Audi is getting ready for a future without TFSI, TSI, and TDI badges on its cars as company boss Markus Duesmann has told German publication Automobilewoche the Four Rings are no longer developing entirely new engines. What that actually means is there won’t be a next generation of internal combustion engines, but the existing gasoline and diesel powertrains will be updated to meet increasingly stringent emissions regulations.
It’s not a big surprise considering the Ingolstadt-based marque has announced its intentions to turn core models such as the A4 and A6 into purely electric vehicles by the end of the decade. Taking into account Audi’s massive EV onslaught planned for the years ahead, it’s no wonder the ICE is living on borrowed time. The last hurrah for “there’s no replacement for displacement” is expected to be an ultra-luxurious A8 Horch as the final Audi to use the majestic W12 engine.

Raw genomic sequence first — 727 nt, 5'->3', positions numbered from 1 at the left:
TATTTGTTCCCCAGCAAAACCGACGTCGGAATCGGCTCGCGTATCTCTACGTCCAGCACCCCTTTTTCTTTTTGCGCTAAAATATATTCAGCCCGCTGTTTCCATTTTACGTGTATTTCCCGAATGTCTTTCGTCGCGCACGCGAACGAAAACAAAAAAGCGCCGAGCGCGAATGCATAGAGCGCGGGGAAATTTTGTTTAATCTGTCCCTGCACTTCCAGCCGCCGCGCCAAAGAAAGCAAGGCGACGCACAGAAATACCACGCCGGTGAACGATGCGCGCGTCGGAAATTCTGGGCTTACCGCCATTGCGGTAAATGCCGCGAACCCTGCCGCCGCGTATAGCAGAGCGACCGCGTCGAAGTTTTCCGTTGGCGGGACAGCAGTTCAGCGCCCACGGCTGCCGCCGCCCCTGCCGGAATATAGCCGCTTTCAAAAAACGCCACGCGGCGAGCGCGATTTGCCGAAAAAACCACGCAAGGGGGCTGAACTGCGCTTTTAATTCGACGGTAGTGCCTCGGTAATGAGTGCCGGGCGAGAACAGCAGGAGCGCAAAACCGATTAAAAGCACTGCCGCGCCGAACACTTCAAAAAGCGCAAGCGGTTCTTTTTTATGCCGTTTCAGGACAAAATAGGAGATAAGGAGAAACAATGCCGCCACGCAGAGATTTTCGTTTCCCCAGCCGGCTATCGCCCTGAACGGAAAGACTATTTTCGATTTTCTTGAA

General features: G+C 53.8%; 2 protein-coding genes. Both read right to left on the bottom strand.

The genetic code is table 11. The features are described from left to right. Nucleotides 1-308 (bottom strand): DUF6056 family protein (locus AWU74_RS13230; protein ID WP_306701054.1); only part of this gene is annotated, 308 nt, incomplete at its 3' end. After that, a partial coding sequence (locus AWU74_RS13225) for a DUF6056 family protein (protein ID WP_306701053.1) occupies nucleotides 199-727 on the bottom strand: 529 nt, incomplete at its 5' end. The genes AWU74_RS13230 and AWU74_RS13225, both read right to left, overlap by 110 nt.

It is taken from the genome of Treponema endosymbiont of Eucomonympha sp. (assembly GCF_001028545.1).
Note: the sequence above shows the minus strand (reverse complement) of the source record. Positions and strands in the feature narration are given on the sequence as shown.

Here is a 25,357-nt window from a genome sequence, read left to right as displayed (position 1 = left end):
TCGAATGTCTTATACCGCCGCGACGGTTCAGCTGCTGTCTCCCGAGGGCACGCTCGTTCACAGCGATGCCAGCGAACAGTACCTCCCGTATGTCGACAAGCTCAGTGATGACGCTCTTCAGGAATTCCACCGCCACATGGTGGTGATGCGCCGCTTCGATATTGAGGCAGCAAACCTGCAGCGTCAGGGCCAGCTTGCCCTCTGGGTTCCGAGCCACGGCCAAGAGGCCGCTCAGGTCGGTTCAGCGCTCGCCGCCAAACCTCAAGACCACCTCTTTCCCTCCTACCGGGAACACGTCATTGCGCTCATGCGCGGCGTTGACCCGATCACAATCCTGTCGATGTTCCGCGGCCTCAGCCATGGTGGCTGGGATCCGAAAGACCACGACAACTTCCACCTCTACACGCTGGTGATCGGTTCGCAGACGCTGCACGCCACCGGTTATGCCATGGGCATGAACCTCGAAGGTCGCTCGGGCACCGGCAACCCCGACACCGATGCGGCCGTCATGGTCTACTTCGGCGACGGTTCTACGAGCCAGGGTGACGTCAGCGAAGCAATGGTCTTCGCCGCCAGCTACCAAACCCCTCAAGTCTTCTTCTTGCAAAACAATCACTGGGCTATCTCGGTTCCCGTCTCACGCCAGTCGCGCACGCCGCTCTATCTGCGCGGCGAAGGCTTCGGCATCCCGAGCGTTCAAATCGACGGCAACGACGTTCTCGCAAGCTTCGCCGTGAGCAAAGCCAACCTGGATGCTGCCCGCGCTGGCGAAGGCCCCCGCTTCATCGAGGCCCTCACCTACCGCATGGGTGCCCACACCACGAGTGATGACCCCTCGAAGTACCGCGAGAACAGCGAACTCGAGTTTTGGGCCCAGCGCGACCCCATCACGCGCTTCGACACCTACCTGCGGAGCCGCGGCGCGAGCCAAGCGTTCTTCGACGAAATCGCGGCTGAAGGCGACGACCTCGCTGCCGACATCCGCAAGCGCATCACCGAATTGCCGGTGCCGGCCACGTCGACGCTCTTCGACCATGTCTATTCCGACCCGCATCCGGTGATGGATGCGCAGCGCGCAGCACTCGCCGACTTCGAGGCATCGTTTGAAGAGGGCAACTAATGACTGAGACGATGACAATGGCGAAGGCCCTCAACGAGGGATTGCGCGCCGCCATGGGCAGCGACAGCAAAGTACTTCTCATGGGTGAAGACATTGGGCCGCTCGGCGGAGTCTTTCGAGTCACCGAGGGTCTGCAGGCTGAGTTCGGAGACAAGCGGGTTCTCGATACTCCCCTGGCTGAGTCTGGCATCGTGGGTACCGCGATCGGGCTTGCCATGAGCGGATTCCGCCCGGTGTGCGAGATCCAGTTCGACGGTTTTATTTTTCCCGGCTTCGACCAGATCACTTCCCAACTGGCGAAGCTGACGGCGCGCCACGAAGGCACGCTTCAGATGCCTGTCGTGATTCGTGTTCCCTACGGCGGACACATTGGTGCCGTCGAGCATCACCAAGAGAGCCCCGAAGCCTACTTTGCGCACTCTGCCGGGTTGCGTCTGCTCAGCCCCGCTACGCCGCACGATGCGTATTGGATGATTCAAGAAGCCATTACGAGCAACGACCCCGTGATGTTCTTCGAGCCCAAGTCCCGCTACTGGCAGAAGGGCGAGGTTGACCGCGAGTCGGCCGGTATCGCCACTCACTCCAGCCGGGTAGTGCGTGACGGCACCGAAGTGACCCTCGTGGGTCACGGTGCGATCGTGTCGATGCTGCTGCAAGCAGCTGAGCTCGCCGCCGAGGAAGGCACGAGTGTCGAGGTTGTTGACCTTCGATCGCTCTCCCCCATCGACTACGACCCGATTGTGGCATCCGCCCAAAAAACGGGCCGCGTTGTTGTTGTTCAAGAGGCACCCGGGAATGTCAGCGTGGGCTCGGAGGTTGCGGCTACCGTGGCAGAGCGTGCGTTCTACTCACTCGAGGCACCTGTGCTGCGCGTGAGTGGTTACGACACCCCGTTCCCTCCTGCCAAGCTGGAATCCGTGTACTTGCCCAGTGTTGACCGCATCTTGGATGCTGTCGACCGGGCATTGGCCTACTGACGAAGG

During the same interview with Automobilewoche, Markus Duesmann admitted it’s going to be a “huge challenge” to update existing combustion engines to prepare them for the stricter Euro 7 rules. He passively-aggressively criticized the European Union by arguing the environment has little to benefit from these cleaner engines, which are hard to develop in order to keep the regulators happy.
Audi’s decision to abandon the development of a next-generation family of engines will likely have major repercussions on the entire Volkswagen Group. When VAG released its 2019 financial results about a year ago, it promoted Audi as the leader of research and development. With Audi calling the R&D shots and the whole German conglomerate investing heavily in electrification, the writing is on the wall for the traditional combustion engine at VAG.
Before you pour one out for the ICE, it’s not done yet. Euro 7 regulations won’t kick in until 2025, and since Audi will prepare its engines for the stricter emissions laws, it will take a while until the combustion engine will be retired altogether. That said, the W12 is going away and there’s a pretty good chance the R8’s V10 is on its deathbed as well, although it could live on with some form of electrification in the Lamborghini Huracan replacement.
In a previous interview, Markus Duesmann admitted Audi could become an EV-only brand by 2035. That’s still quite far away, but if you’re a fan of big engines, you might want to act fast because they’re gradually being replaced by smaller powertrains with more and more electrification added.